Rays right-hander James Shields reached 200 strikeouts for the second straight season Friday in a 12-1 win over the Blue Jays. Along the way, he recorded the team’s 1,267 strikeout, breaking the American League record set by the 2001 Yankees.
J.P. Arencibia was the victim. It was Shields’ third strikeout of the night on his way to finishing the game with nine.
The Rays ended the game with 1,275 strikeouts, leaving them 129 shy of the major league record of 1,404 strikeouts set by the 2003 Cubs. That’s out of reach with just 11 games to go. Still, 1,350 or strikeouts for an AL team could well be considered more impressive that 1,404 from an NL team that got to face pitchers most of the year.
Shields in the Rays’ leader at 202 strikeouts for the season, with David Price not too far behind at 188. Rookie Matt Moore has 169 strikeouts in 169 1/3 innings. The bullpen also deserves plenty of credit. Wade Davis has 80 strikeouts in 65 2/3 innings, Joel Peralta has 77 in 61 1/3 innings and Jake McGee has 66 in 50 1/3 innings. Fernando Rodney’s 68 strikeouts in 68 1/3 innings seem almost modest in comparison.
The Astros remain in contact with the Athletics on starting pitcher Sonny Gray, Ken Rosenthal of FOX Sports reports. The Astros have added Charlie Morton this offseason, but the club has been trying to add a big-name starting pitcher to put at the top of the rotation behind Dallas Keuchel.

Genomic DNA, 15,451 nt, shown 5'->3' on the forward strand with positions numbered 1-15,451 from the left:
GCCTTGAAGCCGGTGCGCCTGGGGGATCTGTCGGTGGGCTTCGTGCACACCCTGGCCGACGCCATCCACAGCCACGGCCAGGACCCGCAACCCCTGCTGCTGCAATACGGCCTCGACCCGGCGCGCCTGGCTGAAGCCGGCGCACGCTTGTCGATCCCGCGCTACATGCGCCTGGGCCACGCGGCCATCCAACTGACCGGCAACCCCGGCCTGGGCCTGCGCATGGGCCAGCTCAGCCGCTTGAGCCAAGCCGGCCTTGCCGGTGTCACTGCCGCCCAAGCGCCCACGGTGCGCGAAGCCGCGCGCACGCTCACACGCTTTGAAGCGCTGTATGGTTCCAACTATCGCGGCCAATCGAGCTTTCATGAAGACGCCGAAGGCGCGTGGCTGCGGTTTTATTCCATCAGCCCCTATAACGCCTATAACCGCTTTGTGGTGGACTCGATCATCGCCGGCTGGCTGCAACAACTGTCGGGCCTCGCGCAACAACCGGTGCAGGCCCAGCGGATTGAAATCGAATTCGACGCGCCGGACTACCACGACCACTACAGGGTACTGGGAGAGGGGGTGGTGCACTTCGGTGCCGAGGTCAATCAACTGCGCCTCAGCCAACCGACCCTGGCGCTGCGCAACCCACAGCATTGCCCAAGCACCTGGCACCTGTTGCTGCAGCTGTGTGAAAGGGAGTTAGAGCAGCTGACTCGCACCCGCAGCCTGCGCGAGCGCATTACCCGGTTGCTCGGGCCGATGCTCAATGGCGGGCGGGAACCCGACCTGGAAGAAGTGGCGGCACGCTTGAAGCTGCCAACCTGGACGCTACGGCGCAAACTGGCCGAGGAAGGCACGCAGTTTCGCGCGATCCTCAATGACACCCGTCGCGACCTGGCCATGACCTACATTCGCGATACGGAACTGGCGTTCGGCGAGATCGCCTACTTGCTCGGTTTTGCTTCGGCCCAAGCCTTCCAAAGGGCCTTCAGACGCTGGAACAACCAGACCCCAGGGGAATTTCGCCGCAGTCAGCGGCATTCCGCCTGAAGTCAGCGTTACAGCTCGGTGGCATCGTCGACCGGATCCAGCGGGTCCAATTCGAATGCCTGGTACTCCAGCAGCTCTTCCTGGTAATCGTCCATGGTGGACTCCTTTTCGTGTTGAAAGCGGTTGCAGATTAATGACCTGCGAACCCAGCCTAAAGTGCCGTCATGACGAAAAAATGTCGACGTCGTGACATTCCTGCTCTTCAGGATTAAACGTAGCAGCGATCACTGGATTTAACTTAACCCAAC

Gray, 27, was limited to 22 starts in the 2016 season due to a forearm issue. His stats left a lot to be desired, as he finished with a 5-11 record, a 5.69 ERA, and a 94/42 K/BB ratio over 117 innings. Considering how Gray pitched in the previous three years, he’s a good bet to bounce back.
Gray is under team control through 2019, which is a big draw for the Astros. Needless to say, the Athletics would want a haul in terms of prospects. Gray will earn $3.575 million in 2017, having avoided arbitration in his first year of eligibility.
As we noted last week, The Chicago Cubs took the unusual step of not waiting until the summer after winning the World Series to make their customary White House visit to meet the president. They did it today, seeing President Obama a few short days before he leaves office.
Despite the fact that Obama is a White Sox fan, he met the Cubs with diplomacy and grace. It’s almost as if he’s been in that business for the past eight years. In return, he was given some gifts by the Cubs: Theo Epstein presented Obama with a No. 44 Cubs jersey, a tile from the center field scoreboard at Wrigley Field, and a lifetime pass to Wrigley as well.
Obama is staying in D.C. after he leaves office this week, hanging around so his daughter can finish high school in the same place she started. Even so, he’s likely going to be back to Chicago a good bit over the rest of his life, so he’ll likely be able to put the free pass to work. Assuming it comes with, like, six companion passes for his Secret Service detail.